Branding Tips from Patagonia
Patagonia is one of the world’s leading environmentally-friendly clothing brands, specialising in apparel and accessories for outdoor pursuits such as rock climbing, surfing, snowboarding and more. Aside from their commercial successes, activism is a big part of their brand, and Patagonia prides itself on using their voice and community to help combat the climate crisis.
Patagonia was founded in 1973 by Yvon Chouinard, a keen mountaineer, who began to produce his own climbing pitons (metal spikes) to avoid causing unnecessary harm to the environment. When Chouinard discovered the classic British rugby shirt during a trip to Scotland, he realised how well the materials and design were suited to his favourite sport… laying the foundation for the clothing empire we know today.
Have a clear mission
Patagonia has a very clear mission statement: to produce the best possible products without causing unnecessary harm. They also use their resources and influence to help implement solutions for the environmental crisis by supporting grassroots organisations through grants. Furthermore, the business has pledged 1% of their sales towards the preservation and protection of natural environments through the 1% for the Planet scheme.
Focus on Brand Storytelling
The retailer is very transparent about their core values and the causes they support, with their entire brand consistently reflecting this message in the brand stories it tells. They continue to pull back the curtain on the fashion industry, as well as themselves. They often expose problems within their own production line and call for improvement. These issues are often spoken about openly in their Patagonia Films video series and activism blogs – strongly echoing a clear voice for change. Following the same philosophy as their products, Patagonia produces thoughtful and educational content with an aim to be consumed mindfully.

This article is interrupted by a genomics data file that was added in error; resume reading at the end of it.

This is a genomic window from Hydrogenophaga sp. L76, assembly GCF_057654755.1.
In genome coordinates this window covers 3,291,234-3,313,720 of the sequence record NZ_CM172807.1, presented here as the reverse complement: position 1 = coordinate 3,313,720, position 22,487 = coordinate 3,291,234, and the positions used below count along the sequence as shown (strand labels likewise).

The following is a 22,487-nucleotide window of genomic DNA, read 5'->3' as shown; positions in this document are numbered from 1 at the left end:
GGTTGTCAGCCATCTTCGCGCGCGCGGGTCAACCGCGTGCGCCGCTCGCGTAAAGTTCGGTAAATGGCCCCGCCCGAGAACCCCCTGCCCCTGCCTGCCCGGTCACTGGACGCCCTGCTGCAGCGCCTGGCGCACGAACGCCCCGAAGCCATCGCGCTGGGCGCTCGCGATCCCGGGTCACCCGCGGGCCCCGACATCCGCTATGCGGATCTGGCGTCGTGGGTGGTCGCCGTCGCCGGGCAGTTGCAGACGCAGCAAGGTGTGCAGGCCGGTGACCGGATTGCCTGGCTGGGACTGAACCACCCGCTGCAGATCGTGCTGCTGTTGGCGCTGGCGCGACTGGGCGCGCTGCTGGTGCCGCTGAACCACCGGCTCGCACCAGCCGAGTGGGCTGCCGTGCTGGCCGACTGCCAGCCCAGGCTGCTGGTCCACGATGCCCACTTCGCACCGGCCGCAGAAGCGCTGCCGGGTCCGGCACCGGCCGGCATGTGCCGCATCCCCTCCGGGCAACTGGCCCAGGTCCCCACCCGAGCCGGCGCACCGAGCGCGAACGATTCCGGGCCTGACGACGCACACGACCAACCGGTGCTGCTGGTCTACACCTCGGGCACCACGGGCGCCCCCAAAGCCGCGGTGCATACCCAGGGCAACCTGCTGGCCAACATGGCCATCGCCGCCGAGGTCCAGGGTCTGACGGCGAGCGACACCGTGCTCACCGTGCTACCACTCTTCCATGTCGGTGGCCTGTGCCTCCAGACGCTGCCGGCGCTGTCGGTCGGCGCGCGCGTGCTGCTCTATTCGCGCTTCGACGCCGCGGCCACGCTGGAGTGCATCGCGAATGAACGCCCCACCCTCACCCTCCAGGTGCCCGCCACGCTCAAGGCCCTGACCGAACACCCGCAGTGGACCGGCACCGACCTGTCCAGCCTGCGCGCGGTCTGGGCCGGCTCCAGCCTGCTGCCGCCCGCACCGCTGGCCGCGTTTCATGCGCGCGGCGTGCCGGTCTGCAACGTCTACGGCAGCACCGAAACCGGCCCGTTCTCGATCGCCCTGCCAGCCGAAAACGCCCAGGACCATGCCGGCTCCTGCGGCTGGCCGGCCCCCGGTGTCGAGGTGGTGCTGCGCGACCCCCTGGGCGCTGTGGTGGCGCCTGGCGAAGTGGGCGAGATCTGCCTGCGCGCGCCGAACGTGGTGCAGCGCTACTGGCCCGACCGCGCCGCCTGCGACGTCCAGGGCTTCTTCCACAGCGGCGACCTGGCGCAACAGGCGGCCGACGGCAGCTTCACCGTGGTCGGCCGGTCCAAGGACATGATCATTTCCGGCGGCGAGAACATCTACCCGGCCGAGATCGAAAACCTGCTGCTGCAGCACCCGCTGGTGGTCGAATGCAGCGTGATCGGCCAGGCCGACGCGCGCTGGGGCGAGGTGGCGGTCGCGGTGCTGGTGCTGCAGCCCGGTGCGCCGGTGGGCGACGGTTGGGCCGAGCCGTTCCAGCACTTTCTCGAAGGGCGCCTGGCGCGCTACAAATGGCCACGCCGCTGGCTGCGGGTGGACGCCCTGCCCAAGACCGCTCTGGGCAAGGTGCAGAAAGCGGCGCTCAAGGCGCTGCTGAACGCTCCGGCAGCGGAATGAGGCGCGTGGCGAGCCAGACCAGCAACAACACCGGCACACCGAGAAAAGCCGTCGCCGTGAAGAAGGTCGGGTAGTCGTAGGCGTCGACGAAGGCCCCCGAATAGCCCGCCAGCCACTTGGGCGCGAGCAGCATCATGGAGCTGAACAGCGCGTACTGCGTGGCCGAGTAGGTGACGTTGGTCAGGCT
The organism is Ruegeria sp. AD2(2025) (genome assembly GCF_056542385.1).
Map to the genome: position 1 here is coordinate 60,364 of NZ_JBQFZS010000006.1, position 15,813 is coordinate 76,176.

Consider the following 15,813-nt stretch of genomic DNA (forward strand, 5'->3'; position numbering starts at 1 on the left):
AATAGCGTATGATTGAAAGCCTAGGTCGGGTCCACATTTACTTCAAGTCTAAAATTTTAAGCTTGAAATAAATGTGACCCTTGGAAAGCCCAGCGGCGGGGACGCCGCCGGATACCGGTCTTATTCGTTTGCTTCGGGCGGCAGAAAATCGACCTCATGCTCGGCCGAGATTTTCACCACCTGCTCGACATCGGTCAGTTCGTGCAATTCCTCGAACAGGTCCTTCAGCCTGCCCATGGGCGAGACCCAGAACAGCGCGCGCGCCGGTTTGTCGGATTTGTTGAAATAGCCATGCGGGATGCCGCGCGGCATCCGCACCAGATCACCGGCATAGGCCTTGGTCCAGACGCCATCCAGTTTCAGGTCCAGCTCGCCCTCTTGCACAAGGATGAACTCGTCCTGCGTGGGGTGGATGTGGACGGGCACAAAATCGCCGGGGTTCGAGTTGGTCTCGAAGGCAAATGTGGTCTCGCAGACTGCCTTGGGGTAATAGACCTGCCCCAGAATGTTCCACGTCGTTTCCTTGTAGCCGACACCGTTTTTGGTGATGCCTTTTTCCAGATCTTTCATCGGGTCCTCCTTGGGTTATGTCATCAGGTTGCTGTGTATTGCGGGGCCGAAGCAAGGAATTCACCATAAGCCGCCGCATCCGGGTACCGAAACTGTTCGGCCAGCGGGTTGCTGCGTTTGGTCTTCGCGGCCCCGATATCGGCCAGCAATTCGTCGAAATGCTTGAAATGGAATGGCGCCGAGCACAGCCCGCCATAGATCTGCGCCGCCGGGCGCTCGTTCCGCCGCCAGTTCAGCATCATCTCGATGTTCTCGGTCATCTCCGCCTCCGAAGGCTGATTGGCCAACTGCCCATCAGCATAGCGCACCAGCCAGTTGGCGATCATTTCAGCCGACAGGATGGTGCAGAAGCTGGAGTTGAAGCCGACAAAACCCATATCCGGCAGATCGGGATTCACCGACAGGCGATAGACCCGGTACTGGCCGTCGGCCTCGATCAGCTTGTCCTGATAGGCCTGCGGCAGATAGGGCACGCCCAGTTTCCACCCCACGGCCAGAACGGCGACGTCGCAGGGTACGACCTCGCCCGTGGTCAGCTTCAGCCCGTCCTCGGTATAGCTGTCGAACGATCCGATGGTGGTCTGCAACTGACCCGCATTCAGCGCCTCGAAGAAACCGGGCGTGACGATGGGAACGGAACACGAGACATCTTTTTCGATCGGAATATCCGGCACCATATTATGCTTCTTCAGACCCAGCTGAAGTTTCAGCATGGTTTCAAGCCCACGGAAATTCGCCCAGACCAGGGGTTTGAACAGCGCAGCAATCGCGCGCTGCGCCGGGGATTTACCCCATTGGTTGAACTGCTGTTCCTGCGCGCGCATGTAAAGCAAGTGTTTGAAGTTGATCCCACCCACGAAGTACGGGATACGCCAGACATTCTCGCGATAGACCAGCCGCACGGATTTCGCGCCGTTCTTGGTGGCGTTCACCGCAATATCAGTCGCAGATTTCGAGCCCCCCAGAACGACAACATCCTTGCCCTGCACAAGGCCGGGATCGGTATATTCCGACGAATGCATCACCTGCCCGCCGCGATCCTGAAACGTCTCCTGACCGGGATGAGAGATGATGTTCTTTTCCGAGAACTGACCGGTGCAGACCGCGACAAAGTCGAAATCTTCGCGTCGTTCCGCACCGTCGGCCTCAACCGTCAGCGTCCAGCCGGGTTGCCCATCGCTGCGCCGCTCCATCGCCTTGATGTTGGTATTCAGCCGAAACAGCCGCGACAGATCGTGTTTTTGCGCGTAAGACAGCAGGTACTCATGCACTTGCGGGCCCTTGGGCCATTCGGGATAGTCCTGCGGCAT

Find Your Tribe
Putting faces to their brand ethics, Patagonia has built a large network of brand ambassadors that live and breathe the company values. These Global Sport Activists® include pro surfers, rock climbers and trail runners, which, in turn, inspire the like-minded outdoor enthusiasts that make up Patagonia’s customer base. The company further engages with their audience through the Worn Wear clothes recycling scheme, which allows shoppers to trade in their old gear for credit towards new purchases. Since 1994, Patagonia has also held regular “Tools Conferences”, gathering thought leaders to share their expertise with advocates from grassroots environmental groups. These events have been credited with helping to train future generations of activists.
Power in Consistency
As we already touched upon, Patagonia is incredibly consistent with their branding. From the colour tones they use to the causes they support and the content they put out, everything reflects their values. This, teamed with transparency, has helped them to build a loyal following and grow trust into the brand.
Practice what you Preach
Patagonia has made some bold moves with their marketing and advertising campaigns, not afraid to hold themselves accountable for their own shortcomings. In 2011, they blew the whistle on human rights abuse they discovered within their secondary manufacturing chain. Instead of hiding behind excuses, they set about developing a new standard for migrant workers. In the same year, they ran a bold ad campaign ahead of Black Friday that discouraged consumers to buy new products they don’t need, while highlighting their own sustainability pledges.
Patagonia is a prime example of well-executed branding and marketing that is consistent and authentic. Each cog in the well-oiled machine reflects the brands’ values and mission, and each part is interconnected with the others. The company knows its audience, and keeps communications simple but impactful. In times when customers expect transparency and responsibility from a brand, they step up to the plate – with a clear effort being made to highlight important causes, give back, educate and engage with their audience.
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